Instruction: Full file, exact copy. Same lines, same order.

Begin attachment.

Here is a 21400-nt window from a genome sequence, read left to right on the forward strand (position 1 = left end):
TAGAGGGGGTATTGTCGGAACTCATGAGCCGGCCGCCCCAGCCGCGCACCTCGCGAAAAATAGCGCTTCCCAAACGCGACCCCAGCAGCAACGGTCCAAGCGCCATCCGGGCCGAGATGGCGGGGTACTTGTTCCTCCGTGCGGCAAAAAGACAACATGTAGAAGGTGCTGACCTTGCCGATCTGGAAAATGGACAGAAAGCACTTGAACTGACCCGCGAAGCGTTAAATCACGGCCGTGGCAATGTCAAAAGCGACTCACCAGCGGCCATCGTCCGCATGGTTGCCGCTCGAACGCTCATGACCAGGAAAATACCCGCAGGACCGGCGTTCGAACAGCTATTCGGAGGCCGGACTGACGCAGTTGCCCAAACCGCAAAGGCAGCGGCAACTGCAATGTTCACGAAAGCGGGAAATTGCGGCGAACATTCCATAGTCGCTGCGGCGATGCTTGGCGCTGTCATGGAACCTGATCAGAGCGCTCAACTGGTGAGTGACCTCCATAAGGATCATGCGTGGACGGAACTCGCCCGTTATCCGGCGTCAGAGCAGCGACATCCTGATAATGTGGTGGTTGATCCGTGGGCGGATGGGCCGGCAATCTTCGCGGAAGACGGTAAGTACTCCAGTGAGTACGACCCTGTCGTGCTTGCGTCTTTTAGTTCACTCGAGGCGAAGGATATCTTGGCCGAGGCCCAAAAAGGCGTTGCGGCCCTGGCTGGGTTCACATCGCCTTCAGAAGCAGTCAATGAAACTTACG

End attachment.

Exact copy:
Here is a 21400-nt window from a genome sequence, read left to right on the forward strand (position 1 = left end):
TAGAGGGGGTATTGTCGGAACTCATGAGCCGGCCGCCCCAGCCGCGCACCTCGCGAAAAATAGCGCTTCCCAAACGCGACCCCAGCAGCAACGGTCCAAGCGCCATCCGGGCCGAGATGGCGGGGTACTTGTTCCTCCGTGCGGCAAAAAGACAACATGTAGAAGGTGCTGACCTTGCCGATCTGGAAAATGGACAGAAAGCACTTGAACTGACCCGCGAAGCGTTAAATCACGGCCGTGGCAATGTCAAAAGCGACTCACCAGCGGCCATCGTCCGCATGGTTGCCGCTCGAACGCTCATGACCAGGAAAATACCCGCAGGACCGGCGTTCGAACAGCTATTCGGAGGCCGGACTGACGCAGTTGCCCAAACCGCAAAGGCAGCGGCAACTGCAATGTTCACGAAAGCGGGAAATTGCGGCGAACATTCCATAGTCGCTGCGGCGATGCTTGGCGCTGTCATGGAACCTGATCAGAGCGCTCAACTGGTGAGTGACCTCCATAAGGATCATGCGTGGACGGAACTCGCCCGTTATCCGGCGTCAGAGCAGCGACATCCTGATAATGTGGTGGTTGATCCGTGGGCGGATGGGCCGGCAATCTTCGCGGAAGACGGTAAGTACTCCAGTGAGTACGACCCTGTCGTGCTTGCGTCTTTTAGTTCACTCGAGGCGAAGGATATCTTGGCCGAGGCCCAAAAAGGCGTTGCGGCCCTGGCTGGGTTCACATCGCCTTCAGAAGCAGTCAATGAAACTTACG